My latest for Learn Liberty looks at proposals for starting an equalization program to redistribute from rich to poor states in the U.S. and finds them wanting. Due to the audience for that blog, I kept that post nontechnical and brief. I'll reproduce part of it here and then elaborate on some of the complexities … Continue reading Federalism Isn’t Unfair
"Why did the autonomous city-state die?" asks political-economic historian David Stasavage in a new American Political Science Review article. He finds that new autonomous city-states enjoyed higher population growth rates than nonautonomous city-states, up to 108 years. After that point, their population growth was lower than that of nonautonomous city-states. His argument is that the … Continue reading More Evidence on Law of Political Entropy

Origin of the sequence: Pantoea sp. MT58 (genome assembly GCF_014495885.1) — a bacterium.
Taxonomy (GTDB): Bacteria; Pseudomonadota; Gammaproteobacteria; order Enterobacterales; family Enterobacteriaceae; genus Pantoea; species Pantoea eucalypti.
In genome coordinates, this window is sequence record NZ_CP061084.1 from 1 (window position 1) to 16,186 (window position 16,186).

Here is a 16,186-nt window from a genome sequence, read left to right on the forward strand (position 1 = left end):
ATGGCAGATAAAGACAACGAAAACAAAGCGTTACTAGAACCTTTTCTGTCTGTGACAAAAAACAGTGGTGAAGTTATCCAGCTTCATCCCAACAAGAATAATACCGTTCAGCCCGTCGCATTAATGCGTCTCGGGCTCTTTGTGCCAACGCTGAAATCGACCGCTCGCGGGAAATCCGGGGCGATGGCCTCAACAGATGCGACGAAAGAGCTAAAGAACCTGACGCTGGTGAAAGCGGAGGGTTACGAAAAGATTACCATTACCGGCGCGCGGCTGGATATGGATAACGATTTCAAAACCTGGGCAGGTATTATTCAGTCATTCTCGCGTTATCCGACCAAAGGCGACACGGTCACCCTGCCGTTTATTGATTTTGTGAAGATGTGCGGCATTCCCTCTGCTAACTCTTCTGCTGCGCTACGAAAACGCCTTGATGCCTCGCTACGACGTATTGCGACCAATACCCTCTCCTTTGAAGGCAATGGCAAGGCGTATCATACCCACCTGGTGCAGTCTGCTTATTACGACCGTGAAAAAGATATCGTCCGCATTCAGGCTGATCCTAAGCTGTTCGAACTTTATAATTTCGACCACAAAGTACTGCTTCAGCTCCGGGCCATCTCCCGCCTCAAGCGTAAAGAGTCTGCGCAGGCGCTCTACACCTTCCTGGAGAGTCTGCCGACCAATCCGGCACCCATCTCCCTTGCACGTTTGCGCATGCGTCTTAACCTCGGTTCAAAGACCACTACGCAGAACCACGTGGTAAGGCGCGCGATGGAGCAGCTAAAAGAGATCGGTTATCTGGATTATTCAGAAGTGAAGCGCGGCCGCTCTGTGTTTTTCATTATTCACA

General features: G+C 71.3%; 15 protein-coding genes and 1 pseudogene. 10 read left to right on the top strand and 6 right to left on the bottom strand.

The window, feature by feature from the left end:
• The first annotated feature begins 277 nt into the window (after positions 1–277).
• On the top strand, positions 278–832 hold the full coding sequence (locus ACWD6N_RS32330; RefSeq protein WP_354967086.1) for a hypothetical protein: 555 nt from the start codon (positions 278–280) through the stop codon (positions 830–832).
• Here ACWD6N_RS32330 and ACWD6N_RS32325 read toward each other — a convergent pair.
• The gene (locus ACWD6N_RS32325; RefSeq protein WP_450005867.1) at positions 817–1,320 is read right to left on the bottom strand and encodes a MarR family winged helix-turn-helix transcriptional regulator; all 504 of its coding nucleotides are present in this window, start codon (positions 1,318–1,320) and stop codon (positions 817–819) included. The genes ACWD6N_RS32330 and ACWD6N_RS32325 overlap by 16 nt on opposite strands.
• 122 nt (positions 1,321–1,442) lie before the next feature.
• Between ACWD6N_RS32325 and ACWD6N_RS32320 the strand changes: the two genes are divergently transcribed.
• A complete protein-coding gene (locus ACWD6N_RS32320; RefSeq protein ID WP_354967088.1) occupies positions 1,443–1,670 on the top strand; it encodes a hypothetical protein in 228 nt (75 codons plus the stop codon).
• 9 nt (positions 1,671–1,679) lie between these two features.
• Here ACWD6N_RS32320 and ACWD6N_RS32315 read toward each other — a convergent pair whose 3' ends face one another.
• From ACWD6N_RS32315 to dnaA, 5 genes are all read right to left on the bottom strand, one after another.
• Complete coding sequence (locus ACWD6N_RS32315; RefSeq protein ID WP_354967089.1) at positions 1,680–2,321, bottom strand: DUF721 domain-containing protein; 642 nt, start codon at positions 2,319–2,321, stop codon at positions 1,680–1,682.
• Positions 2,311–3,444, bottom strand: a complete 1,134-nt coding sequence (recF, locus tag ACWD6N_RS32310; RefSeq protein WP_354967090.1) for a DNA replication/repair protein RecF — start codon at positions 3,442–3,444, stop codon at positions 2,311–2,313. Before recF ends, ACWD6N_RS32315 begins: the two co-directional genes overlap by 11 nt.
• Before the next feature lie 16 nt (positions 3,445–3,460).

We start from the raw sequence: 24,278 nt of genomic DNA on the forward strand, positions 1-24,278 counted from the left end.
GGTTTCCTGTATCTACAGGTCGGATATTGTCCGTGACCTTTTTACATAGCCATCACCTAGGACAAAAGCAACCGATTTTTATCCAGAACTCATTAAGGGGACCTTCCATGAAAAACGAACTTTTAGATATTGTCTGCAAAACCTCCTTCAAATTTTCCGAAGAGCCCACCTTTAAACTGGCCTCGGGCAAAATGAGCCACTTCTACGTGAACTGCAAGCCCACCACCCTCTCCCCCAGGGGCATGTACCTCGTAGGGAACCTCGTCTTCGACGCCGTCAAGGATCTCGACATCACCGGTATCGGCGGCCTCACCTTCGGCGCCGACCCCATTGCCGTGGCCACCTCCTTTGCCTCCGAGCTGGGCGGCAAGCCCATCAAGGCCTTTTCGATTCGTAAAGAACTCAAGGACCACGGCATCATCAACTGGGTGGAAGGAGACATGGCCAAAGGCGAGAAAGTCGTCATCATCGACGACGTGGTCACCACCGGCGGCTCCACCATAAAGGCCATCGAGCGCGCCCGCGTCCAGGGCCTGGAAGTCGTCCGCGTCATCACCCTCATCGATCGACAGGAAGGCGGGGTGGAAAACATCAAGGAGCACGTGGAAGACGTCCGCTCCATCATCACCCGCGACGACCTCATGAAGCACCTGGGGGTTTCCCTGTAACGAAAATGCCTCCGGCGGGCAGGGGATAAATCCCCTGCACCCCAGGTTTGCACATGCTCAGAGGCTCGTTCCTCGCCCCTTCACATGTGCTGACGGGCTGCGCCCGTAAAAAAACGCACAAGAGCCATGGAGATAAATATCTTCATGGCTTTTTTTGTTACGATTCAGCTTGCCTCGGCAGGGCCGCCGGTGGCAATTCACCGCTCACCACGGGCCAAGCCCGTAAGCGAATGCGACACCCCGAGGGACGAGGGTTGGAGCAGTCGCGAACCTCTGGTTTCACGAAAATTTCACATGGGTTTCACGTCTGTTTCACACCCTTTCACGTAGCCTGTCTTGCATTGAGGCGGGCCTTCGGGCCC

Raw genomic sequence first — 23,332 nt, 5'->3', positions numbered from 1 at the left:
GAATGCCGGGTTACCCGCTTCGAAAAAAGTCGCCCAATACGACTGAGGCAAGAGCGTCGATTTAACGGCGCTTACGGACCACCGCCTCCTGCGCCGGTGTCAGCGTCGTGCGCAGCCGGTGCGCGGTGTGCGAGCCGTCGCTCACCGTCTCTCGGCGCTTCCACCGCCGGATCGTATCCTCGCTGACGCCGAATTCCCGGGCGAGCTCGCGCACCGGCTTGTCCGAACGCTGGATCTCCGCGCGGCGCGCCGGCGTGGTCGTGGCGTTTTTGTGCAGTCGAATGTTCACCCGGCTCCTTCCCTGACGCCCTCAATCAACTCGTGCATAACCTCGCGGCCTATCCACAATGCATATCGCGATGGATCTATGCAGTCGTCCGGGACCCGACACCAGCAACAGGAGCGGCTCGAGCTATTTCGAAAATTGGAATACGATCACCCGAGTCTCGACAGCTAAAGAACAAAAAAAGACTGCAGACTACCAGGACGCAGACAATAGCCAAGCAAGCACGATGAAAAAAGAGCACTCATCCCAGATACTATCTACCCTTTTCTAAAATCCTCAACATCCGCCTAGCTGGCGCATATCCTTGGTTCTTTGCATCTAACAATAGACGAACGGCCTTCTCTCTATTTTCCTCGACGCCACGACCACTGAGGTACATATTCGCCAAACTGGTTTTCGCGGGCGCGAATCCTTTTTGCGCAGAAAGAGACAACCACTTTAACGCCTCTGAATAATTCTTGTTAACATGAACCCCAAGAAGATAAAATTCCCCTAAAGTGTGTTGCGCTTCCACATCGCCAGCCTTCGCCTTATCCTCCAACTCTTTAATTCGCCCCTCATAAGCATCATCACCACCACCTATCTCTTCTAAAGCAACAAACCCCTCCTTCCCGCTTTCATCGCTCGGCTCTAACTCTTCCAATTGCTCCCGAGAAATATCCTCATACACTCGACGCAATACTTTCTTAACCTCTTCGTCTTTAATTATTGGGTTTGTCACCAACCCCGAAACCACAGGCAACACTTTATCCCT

Nick Gillespie notes in a recent post: [I]f working on Reason Saves Cleveland taught me one thing, it's that there's no simple solution to urban decline. Some of it is simply historical - the Northeast is not going to dominate American business and culture that way it did 100 years ago and cities such as … Continue reading Does Comparative Advantage Not Work for Buffalo?
I have just posted a couple of my working papers to SSRN for those who are interested. They are as follows: "Public Policy and Quality of Life: An Empirical Analysis of Interstate Migration, 2000-2012" Abstract: Individuals and households choose their political jurisdiction of residence on the basis of expected income differentials and jurisdiction-specific characteristics covered … Continue reading Working Papers on Federalism & Public Policy
In Freedom in the 50 States, we present some statistical results on the association between the three dimensions of freedom -- fiscal, regulatory, and personal -- and "net interstate migration," that is, the number of movers into a state from other states minus the number of movers from a state to other states, divided by … Continue reading Freedom and Migration: More Numbers